Oct. 14, 2019



Ridgefield’s Republican Town Committee, and the campaign of Richard Moccia, continue to mischaracterize and spread falsehoods related to the sewer plant upgrade. To clarify questions around what is a complex municipal project, First Selectman Rudy Marconi has prepared the following. “It’s a long essay,” he said, “but I hope that those who are interested in the project will read it and get the facts.”

I live on Main Street, in middle of the sewer district, and my sewer fees are rising by $280 per unit. Am I happy about it? No, of course not.
But as a member of the Water Pollution Control Authority—and your first selectman—I understand why this is happening. Stay with me a minute and you will, too.

I will also clear up some of the misinformation being spread like manure by my political opponents this campaign season.
All sewer plants have a life expectancy, after which they must be upgraded. Naturally, you want your plant to last as long as possible, and we were able to wring about six or seven more years out of ours than we expected. That reduced our overall costs, and we should be glad for that.

The output of treatment plants is strictly regulated by the state. As we waited for the new regulations to come down, we had no idea exactly what kind of investment we would be required to make. As it turned out, they were stricter than ever, and this would require a significant new investment.

(My opponents would have you believe that somehow the WPCA was not prepared for this. In fact, the state of the treatment plant was a constant topic of conversation and planning, and in fact, reserves were set aside, at the recommended rate.)

The most economical approach was to close the Route 7 treatment plant and pipe effluent to a rebuilt main plant on South Street. We put the project out to bid and the best alternative was estimated cost the town $48 million.

This is a lot of money. But keep in mind that if we do not upgrade the plant to the new standards, we risk very heavy fines. So, we have no choice. Which raises the next question: How do we pay for it?

First off, we applied to the state for as much grant funding as possible, and we were awarded $11.5 million dollars. (My opponent has implied this funding is not forthcoming, but that’s nonsense. The grant was approved on June 26th. All that remains are the procedural steps.)

This means that roughly $36.5 million was left to fund. The WPCA felt that, since all townspeople benefit from having a vibrant downtown and community facilities, part of the cost should be shared among all Ridgefield taxpayers—as was done in 1990. And so it was recommended that $8 million be bonded by the town.

(And here my opponents are spreading two falsehoods. First, this was not “forced” on the town. It was subject to public debate. There was a referendum and voters passed it by a 2-1 margin. And the $8 million will be bonded by the town, so the cost is spread among all taxpayers over time, not just among non-sewer-users.)

Of course, large projects like this are ever-evolving, and costs beyond the original estimate—and some are projected—will come from the WPCA reserve fund. Once all is said and done, this left about $28.5million to be paid by sewer users (including yours truly) over 20 years. We are required by law to apportion this by usage.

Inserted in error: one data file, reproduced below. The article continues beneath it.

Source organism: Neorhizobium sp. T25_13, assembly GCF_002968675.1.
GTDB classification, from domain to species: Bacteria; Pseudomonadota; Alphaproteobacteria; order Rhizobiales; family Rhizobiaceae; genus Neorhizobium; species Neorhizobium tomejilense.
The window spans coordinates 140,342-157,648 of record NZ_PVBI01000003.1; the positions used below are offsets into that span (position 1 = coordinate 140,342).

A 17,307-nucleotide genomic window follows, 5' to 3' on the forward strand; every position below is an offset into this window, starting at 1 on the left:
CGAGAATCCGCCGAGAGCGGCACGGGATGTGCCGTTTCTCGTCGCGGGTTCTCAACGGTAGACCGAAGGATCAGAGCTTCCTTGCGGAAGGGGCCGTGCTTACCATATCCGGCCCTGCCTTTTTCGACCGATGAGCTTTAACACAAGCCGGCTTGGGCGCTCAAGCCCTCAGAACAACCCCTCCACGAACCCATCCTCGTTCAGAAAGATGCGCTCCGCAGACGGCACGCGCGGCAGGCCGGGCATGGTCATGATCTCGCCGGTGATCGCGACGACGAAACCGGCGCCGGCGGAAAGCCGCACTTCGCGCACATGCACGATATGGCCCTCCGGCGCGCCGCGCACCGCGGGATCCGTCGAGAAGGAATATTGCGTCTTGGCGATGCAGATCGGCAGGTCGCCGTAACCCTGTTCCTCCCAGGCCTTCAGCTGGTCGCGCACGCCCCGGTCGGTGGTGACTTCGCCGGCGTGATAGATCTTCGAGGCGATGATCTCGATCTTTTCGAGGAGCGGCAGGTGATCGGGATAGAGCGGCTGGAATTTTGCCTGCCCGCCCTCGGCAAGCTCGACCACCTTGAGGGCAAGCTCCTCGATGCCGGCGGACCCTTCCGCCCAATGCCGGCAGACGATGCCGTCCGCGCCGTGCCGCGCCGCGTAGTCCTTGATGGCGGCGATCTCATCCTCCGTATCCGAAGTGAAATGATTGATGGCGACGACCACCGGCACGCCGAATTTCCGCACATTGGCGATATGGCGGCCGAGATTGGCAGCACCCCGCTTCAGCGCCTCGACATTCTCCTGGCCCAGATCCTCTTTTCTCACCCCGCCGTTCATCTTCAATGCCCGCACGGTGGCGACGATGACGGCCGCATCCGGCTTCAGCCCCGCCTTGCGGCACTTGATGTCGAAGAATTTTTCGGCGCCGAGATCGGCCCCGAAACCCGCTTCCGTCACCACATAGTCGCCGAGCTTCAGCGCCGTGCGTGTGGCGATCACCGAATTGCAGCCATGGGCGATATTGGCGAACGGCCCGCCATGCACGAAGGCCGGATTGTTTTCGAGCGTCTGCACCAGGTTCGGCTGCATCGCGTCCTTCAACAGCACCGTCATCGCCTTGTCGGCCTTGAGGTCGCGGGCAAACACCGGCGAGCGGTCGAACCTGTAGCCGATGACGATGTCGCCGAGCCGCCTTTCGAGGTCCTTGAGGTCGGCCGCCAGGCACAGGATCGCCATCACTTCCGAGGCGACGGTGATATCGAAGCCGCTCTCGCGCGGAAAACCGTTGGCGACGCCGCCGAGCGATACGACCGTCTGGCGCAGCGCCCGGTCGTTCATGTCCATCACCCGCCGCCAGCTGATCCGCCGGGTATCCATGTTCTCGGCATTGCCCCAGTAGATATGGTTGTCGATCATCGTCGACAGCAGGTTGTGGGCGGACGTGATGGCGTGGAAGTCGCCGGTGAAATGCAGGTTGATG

Since there’s no way to meter actual sewer usage, there are only two ways to apportion fees. One is to tie fees to metered water usage. There are several problems with this approach. First, a number of sewer users are not on municipal water, so we have no idea how much water they use. Next, this approach would lead to an unpredictable revenue stream, which would make it difficult to manage a facility our size. Finally, the costs of administering such a billing system would only add to the costs paid by users.

A more sensible approach—one used by at least half the towns in the state—creates classes of usage. We have 35 of them. Two are residential; those with one or fewer bedrooms pay 25% less than those with two or more bedrooms.

Some suggest we have more classes—one for three bedrooms and another for four and so. But as you know, the number of bedrooms beyond one is an inaccurate way to measure actual household size (and thus usage). Four example, Peggy and I live in a four-bedroom empty nest.

When New Canaan was looking recently for a way to apportion their fees, they actually decided to adopt ours, because it was the fairest.

Still, all this explanation is little consolation for those on fixed incomes who now have to pay an additional $140 twice a year. I can promise you that the town and the WPCA are looking into ways to mitigate the impact on those, including seniors and people with disabilities, for whom this may be a burden.

Like many of you, I’m a homeowner, and if my furnace or hot water heater go, no matter how much I rant and rave, I have to bite the bullet and replace them, painful as it may be. That’s where we’re at as a town. Because of the new regulations, many other towns are< about to find themselves in the exact same situation.

But because we acted quickly and applied for a grant before funding evaporated, we’re in much better shape than they will be.

Sorry for the long essay, but with so much misinformation flying around on the subject, I wanted you to have the facts.